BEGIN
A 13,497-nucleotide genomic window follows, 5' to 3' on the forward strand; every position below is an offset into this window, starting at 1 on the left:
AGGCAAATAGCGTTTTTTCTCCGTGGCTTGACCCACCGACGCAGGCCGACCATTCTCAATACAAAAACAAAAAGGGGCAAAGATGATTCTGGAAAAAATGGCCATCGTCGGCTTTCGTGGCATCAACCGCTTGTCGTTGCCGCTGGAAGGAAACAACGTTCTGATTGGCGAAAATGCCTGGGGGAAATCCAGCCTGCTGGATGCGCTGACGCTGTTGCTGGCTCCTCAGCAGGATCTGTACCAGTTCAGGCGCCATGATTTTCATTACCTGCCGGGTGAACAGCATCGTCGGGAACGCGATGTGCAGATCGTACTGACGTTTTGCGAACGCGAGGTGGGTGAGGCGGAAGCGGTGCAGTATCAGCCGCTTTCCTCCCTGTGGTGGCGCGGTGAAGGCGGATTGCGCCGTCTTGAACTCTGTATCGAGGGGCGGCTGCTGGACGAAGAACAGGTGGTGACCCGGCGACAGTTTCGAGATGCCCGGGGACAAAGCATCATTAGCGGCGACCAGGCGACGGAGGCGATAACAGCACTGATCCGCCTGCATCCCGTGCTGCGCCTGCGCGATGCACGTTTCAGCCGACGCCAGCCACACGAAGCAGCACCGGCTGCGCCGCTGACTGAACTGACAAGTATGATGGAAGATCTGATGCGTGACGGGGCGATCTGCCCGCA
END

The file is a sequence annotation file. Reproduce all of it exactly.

A 13,497-nucleotide genomic window follows, 5' to 3' on the forward strand; every position below is an offset into this window, starting at 1 on the left:
AGGCAAATAGCGTTTTTTCTCCGTGGCTTGACCCACCGACGCAGGCCGACCATTCTCAATACAAAAACAAAAAGGGGCAAAGATGATTCTGGAAAAAATGGCCATCGTCGGCTTTCGTGGCATCAACCGCTTGTCGTTGCCGCTGGAAGGAAACAACGTTCTGATTGGCGAAAATGCCTGGGGGAAATCCAGCCTGCTGGATGCGCTGACGCTGTTGCTGGCTCCTCAGCAGGATCTGTACCAGTTCAGGCGCCATGATTTTCATTACCTGCCGGGTGAACAGCATCGTCGGGAACGCGATGTGCAGATCGTACTGACGTTTTGCGAACGCGAGGTGGGTGAGGCGGAAGCGGTGCAGTATCAGCCGCTTTCCTCCCTGTGGTGGCGCGGTGAAGGCGGATTGCGCCGTCTTGAACTCTGTATCGAGGGGCGGCTGCTGGACGAAGAACAGGTGGTGACCCGGCGACAGTTTCGAGATGCCCGGGGACAAAGCATCATTAGCGGCGACCAGGCGACGGAGGCGATAACAGCACTGATCCGCCTGCATCCCGTGCTGCGCCTGCGCGATGCACGTTTCAGCCGACGCCAGCCACACGAAGCAGCACCGGCTGCGCCGCTGACTGAACTGACAAGTATGATGGAAGATCTGATGCGTGACGGGGCGATCTGCCCGCA